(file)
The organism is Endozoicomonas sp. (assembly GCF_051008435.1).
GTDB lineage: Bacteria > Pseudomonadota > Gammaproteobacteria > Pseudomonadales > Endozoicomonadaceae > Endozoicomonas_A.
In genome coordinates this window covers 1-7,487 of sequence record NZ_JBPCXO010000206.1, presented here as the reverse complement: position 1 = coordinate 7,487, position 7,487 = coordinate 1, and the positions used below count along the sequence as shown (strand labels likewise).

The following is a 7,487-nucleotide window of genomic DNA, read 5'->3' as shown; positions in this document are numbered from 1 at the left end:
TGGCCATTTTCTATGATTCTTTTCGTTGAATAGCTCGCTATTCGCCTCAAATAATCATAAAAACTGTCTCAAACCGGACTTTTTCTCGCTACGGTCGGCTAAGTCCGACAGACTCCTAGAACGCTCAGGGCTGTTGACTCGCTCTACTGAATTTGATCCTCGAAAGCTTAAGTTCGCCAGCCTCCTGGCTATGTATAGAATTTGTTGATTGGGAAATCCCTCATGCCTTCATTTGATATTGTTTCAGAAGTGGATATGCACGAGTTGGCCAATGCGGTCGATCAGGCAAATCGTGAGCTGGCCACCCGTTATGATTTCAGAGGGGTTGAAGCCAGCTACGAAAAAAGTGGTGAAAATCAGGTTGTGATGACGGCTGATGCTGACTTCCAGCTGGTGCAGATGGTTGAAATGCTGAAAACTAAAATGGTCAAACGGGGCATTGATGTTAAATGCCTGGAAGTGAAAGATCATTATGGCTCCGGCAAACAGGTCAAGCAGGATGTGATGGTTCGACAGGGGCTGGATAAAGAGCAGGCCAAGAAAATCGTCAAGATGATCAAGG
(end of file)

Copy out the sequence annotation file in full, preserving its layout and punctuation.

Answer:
The organism is Endozoicomonas sp. (assembly GCF_051008435.1).
GTDB lineage: Bacteria > Pseudomonadota > Gammaproteobacteria > Pseudomonadales > Endozoicomonadaceae > Endozoicomonas_A.
In genome coordinates this window covers 1-7,487 of sequence record NZ_JBPCXO010000206.1, presented here as the reverse complement: position 1 = coordinate 7,487, position 7,487 = coordinate 1, and the positions used below count along the sequence as shown (strand labels likewise).

The following is a 7,487-nucleotide window of genomic DNA, read 5'->3' as shown; positions in this document are numbered from 1 at the left end:
TGGCCATTTTCTATGATTCTTTTCGTTGAATAGCTCGCTATTCGCCTCAAATAATCATAAAAACTGTCTCAAACCGGACTTTTTCTCGCTACGGTCGGCTAAGTCCGACAGACTCCTAGAACGCTCAGGGCTGTTGACTCGCTCTACTGAATTTGATCCTCGAAAGCTTAAGTTCGCCAGCCTCCTGGCTATGTATAGAATTTGTTGATTGGGAAATCCCTCATGCCTTCATTTGATATTGTTTCAGAAGTGGATATGCACGAGTTGGCCAATGCGGTCGATCAGGCAAATCGTGAGCTGGCCACCCGTTATGATTTCAGAGGGGTTGAAGCCAGCTACGAAAAAAGTGGTGAAAATCAGGTTGTGATGACGGCTGATGCTGACTTCCAGCTGGTGCAGATGGTTGAAATGCTGAAAACTAAAATGGTCAAACGGGGCATTGATGTTAAATGCCTGGAAGTGAAAGATCATTATGGCTCCGGCAAACAGGTCAAGCAGGATGTGATGGTTCGACAGGGGCTGGATAAAGAGCAGGCCAAGAAAATCGTCAAGATGATCAAGG